Competency-Based Approaches to Community Health: A Randomized Controlled Trial to Reduce Childhood Obesity among Latino Preschool-Aged Children

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Childhood obesity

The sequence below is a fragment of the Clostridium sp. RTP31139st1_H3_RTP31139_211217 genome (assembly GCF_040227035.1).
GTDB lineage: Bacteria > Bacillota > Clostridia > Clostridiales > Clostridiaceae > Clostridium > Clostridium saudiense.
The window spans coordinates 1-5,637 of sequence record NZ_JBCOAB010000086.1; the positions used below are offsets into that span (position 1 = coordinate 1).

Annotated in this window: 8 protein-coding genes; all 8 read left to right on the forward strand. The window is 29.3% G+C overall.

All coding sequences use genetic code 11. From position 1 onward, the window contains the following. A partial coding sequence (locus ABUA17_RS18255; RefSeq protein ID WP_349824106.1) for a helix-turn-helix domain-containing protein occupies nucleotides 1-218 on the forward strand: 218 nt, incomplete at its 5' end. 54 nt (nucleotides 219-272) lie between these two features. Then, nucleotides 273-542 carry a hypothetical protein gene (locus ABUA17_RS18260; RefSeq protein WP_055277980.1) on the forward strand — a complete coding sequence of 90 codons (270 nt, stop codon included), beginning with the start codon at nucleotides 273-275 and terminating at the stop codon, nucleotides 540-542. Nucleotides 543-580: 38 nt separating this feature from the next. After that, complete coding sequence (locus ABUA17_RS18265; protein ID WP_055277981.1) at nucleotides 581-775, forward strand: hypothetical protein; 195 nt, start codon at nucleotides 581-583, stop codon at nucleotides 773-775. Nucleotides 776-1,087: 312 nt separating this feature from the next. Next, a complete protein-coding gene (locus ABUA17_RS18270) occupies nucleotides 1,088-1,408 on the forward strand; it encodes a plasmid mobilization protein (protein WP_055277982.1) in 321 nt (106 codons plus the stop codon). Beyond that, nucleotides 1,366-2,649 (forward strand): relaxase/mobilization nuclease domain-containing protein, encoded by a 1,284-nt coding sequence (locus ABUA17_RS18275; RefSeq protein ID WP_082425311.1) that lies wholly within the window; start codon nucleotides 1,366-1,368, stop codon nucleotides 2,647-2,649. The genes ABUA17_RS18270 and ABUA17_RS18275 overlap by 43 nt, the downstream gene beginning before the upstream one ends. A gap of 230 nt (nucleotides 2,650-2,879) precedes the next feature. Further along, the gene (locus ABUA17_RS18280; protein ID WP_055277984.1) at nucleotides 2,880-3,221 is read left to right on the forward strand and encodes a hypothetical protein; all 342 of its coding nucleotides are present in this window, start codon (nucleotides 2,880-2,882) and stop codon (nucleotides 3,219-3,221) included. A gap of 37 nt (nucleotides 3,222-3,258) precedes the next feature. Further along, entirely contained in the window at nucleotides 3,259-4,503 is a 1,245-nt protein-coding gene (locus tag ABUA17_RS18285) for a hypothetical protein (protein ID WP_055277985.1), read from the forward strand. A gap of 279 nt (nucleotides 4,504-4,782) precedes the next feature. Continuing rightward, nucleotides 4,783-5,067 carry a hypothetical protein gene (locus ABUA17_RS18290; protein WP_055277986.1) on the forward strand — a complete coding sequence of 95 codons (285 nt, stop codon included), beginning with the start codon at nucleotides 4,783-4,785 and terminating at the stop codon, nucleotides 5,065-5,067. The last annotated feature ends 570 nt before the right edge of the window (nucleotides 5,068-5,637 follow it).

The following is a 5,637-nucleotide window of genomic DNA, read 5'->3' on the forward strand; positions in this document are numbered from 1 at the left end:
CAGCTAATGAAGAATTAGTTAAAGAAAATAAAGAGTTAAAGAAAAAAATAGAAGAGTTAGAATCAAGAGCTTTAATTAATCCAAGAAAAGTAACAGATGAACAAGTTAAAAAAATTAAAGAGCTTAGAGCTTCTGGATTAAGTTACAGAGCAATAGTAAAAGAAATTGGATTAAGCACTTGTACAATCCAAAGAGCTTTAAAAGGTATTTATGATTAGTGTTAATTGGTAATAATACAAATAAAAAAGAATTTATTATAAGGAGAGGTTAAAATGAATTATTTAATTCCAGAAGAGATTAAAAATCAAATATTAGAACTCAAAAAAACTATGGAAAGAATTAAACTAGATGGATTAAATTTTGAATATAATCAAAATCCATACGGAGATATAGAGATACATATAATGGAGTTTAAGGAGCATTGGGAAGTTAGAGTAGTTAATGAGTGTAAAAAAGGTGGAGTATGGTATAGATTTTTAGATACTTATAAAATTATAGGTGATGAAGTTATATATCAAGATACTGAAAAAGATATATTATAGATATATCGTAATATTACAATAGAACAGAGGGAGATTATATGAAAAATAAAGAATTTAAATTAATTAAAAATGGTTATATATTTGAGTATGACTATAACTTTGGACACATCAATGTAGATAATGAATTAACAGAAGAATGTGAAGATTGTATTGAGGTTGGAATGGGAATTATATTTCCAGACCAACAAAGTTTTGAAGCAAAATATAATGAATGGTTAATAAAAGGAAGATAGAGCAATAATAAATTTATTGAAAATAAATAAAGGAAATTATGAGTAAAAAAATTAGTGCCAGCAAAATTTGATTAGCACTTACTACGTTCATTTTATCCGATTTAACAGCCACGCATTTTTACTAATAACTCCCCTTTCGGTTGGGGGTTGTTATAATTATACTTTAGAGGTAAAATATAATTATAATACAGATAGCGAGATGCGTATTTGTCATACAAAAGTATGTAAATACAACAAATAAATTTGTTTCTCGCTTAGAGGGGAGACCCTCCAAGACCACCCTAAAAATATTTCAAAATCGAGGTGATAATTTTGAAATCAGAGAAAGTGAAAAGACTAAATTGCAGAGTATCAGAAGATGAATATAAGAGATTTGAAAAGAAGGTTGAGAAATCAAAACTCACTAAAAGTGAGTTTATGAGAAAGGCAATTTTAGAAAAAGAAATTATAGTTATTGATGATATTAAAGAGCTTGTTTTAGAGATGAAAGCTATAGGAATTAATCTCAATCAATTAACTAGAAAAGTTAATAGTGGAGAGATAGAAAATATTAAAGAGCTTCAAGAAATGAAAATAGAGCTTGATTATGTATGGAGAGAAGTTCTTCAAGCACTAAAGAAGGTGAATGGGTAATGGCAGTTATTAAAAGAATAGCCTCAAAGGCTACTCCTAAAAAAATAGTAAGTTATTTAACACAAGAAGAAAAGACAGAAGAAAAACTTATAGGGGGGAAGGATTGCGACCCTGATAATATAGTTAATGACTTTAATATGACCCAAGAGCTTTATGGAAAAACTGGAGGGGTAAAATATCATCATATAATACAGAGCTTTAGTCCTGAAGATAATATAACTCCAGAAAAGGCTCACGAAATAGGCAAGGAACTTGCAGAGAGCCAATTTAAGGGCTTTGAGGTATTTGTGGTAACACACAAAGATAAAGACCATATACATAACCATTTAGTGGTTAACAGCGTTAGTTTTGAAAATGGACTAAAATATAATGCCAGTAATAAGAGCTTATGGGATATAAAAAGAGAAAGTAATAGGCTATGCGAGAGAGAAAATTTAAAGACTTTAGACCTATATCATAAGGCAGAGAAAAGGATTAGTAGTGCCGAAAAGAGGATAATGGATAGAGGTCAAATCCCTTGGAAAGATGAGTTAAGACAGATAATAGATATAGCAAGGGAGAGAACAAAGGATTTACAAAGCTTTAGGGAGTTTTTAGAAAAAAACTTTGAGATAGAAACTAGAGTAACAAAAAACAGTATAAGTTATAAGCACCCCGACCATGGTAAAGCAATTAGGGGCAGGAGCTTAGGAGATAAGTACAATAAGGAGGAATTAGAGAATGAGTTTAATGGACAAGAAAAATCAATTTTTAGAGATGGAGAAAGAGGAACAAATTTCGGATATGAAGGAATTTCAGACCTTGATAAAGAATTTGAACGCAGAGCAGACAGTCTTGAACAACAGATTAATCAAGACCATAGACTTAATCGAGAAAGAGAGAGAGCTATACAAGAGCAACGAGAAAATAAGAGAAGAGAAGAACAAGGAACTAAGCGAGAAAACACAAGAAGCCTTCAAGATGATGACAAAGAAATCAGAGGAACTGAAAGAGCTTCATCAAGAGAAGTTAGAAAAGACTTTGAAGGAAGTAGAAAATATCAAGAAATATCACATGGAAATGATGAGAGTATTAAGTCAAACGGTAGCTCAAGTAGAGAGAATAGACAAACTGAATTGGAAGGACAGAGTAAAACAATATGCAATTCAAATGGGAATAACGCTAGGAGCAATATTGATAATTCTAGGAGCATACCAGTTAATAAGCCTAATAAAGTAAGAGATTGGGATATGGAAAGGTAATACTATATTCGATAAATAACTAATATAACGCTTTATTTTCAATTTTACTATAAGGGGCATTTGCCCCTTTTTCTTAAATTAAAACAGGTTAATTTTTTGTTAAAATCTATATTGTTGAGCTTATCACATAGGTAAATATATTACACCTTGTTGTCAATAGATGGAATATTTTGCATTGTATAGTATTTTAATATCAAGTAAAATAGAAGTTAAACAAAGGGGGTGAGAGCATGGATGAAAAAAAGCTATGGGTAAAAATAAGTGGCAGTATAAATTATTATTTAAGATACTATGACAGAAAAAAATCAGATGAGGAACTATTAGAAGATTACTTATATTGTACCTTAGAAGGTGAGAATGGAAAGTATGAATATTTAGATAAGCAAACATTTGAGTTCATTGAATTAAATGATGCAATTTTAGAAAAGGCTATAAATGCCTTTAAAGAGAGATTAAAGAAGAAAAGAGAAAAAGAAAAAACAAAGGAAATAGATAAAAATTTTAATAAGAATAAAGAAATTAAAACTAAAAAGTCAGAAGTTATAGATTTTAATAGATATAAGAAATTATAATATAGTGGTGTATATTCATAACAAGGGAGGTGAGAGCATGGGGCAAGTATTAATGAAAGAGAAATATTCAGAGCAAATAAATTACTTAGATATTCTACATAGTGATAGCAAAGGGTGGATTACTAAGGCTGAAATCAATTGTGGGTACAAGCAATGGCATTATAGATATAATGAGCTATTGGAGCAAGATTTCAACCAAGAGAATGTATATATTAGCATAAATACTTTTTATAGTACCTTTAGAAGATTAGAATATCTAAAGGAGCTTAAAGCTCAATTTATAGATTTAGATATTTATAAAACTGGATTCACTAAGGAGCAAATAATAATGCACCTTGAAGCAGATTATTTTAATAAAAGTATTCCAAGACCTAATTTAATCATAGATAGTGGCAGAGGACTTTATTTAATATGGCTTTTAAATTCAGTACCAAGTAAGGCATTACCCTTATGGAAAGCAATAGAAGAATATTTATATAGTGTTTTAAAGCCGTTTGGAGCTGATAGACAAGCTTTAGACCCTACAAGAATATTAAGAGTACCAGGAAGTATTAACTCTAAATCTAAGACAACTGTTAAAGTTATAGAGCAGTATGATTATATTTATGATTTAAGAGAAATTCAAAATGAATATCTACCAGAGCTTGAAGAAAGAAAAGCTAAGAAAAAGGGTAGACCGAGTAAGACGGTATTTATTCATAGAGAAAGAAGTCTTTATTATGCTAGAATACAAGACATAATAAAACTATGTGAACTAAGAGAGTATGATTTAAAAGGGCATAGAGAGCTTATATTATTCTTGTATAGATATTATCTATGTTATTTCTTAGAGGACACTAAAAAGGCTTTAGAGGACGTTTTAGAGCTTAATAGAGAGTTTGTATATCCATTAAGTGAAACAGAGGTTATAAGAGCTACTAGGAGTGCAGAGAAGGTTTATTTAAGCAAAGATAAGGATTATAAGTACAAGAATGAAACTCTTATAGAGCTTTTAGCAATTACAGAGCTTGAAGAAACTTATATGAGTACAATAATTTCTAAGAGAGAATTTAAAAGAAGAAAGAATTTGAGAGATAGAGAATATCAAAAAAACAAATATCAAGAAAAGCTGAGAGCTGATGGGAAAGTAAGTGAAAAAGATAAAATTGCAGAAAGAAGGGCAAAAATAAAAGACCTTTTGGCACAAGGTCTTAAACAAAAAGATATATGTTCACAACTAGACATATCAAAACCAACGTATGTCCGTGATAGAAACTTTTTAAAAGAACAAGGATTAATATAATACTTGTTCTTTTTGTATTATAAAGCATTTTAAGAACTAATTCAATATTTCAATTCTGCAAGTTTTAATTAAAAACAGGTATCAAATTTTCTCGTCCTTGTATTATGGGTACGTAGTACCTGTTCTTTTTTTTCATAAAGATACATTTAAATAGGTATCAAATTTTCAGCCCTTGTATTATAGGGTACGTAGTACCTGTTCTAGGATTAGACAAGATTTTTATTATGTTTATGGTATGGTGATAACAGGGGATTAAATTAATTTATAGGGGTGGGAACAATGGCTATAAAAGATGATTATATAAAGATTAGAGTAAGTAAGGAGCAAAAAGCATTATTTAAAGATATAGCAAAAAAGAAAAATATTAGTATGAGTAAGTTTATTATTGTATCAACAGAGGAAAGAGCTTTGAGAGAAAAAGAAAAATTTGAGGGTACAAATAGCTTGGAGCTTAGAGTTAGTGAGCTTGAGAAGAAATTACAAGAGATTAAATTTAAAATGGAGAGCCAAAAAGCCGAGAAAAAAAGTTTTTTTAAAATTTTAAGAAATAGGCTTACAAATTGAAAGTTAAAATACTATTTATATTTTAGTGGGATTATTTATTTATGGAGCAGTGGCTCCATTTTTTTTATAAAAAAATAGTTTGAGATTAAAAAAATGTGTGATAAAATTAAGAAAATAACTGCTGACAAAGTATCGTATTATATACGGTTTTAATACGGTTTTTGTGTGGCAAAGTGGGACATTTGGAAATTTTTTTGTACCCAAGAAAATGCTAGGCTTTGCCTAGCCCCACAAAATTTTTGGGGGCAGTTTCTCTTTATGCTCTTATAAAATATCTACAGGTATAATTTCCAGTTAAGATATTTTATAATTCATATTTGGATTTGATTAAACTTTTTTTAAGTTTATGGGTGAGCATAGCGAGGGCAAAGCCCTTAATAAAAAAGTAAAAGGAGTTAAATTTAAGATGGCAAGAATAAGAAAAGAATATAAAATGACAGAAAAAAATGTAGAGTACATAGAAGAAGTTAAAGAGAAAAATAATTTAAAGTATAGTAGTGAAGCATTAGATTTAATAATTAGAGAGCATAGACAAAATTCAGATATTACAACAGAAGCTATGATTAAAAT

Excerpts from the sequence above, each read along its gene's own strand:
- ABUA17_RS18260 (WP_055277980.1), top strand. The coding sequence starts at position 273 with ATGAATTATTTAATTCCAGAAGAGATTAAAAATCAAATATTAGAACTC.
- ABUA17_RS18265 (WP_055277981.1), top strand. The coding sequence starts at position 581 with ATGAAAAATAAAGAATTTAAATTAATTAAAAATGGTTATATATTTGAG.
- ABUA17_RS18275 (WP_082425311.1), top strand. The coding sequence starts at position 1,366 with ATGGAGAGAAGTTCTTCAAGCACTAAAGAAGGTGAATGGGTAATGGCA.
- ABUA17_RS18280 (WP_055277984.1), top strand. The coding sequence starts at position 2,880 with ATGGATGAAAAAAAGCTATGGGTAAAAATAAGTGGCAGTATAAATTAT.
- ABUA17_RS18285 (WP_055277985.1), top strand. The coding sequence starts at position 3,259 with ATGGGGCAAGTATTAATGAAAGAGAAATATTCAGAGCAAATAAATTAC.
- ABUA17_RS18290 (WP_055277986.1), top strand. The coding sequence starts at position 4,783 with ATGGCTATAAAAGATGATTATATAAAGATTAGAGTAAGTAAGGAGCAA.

Background: Health behavior change interventions that target childhood obesity in minority populations have led to inconsistent and short-lived results. The purpose of this study was to test a novel intervention that was personalized and family-based in a Latino population to reduce childhood obesity. Methods: Competency-Based Approaches to Community Health (COACH) was a randomized controlled trial. Latino parent-child pairs were recruited from community settings in Nashville, TN. Child eligibility criteria included age 3-5 years and a BMI ≥50th percentile. The intervention included 15 weekly, 90-minute sessions followed by 3 months of twice-monthly health coaching calls. The control group was a twice-monthly school readiness curriculum for 3 months. Sessions were conducted by a health coach in local community centers, with groups of 8-11 parent-child pairs. The primary outcome was child BMI trajectory across 12 months, measured at four times. The intervention's effect was assessed by using a longitudinal, linear mixed-effects growth model, adjusting for child gender, baseline child and parent age, and baseline parent BMI and education. Results: Of the 305 parent-child pairs assessed for eligibility, 117 were randomized (59 intervention, 58 control). Child BMI was available for 91.5% at 1-year follow-up. Mean baseline child age was 4.2 [standard deviation (SD) = 0.8] years, and 53.8% of children were female. Mean baseline child BMI was 18.1 (SD = 2.6) kg/m2. After adjusting for covariates, the intervention's effect on linear child BMI growth was -0.41 kg/m2 per year (95% confidence interval -0.82 to 0.01; p = 0.05). Conclusions: Over 1-year follow-up, the intervention resulted in slower linear BMI growth for Latino preschool-aged children from poverty.

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